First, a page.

Sylvester Stallone has created some of American cinema’s most engaging characters — including, but not limited to, Rocky Balboa and John Rambo. And that engagement has had real staying power. In a recent article at Consequence, Wren Graves notes that Stallone has now acted in films that were number one at the domestic box office in six consecutive decades. Stallone’s work as King Shark in The Suicide Squad is the latest example of this, and the first in the current decade.
As Mike Fleming Jr. writes at Deadline, Stallone’s box office victories have come in a number of films and series over the years, from Cliffhanger in the 1990s to the Rocky and Rambo films to The Expendables. His article begs the question — who else might be at or near this achievement?
Because box office reporting as we know it didn’t really begin until the late 1970s and early 1980s, it’s difficult to say if the stars of a bygone era would have come close to (or exceeded) Stallone’s achievement. John Wayne’s long career only spans a total of five decades, for example. Sean Connery, whose acting career began in the 1950s and whose last film to reach number one at the box office was Finding Forrester in 2001, may have set a mark similar to Stallone’s achievement.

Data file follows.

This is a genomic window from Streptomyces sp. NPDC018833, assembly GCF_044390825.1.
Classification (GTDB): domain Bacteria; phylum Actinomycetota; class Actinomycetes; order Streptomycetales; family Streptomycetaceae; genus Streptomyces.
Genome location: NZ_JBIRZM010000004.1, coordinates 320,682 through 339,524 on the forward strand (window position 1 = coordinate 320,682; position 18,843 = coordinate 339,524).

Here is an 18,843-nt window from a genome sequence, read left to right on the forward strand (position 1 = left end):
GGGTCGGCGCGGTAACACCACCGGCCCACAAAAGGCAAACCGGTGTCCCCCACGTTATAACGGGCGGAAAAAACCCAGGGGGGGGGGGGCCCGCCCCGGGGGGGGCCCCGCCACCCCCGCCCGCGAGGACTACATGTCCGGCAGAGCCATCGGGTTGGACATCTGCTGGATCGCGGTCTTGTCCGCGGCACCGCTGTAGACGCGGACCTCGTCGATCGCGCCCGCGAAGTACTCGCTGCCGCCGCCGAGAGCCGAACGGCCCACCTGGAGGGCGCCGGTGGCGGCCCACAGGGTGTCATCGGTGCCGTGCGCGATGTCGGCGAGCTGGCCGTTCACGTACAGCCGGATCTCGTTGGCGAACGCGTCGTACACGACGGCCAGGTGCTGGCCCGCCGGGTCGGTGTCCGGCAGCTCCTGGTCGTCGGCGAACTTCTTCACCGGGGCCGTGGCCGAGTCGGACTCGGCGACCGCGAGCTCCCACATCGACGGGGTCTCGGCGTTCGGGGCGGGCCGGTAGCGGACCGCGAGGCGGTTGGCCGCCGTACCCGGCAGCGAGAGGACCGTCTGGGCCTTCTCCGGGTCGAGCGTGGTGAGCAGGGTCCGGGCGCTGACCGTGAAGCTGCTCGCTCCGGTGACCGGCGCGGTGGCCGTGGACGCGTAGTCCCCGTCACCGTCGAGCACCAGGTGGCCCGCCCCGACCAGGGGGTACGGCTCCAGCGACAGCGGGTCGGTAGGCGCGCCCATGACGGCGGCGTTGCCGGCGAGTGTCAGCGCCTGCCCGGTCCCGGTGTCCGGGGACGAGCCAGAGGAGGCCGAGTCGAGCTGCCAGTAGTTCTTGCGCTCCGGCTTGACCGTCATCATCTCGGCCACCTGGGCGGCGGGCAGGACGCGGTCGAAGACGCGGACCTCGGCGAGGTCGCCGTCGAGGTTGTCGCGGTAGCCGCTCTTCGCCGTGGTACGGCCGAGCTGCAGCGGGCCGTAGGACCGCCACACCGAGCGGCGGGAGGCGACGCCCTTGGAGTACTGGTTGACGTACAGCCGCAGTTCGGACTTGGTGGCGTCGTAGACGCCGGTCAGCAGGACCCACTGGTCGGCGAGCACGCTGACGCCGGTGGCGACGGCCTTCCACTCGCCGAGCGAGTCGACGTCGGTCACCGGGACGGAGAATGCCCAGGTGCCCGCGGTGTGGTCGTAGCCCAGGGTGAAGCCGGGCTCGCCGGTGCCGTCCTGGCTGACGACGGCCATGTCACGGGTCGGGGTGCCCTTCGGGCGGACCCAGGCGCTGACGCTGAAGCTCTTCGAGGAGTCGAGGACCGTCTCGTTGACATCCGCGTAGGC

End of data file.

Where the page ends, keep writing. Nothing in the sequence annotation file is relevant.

Who else? Clint Eastwood comes to mind — though none of the films in which Eastwood acted in the 2010s was ever number one at the domestic box office. (Unless you count his cameo in American Sniper.) The same is true for the likes of Meryl Streep and Michael Caine, based on a survey of various box office databases.
All of which serves to illustrate just how impressive Stallone’s achievement is. Building a career that spans decades is one thing; building a career with work in financially successful films — whatever their scale — is another. But consistently reaching the top spot is especially challenging; all it took for Stallone to get there was playing a shark-man who reads books upside down.
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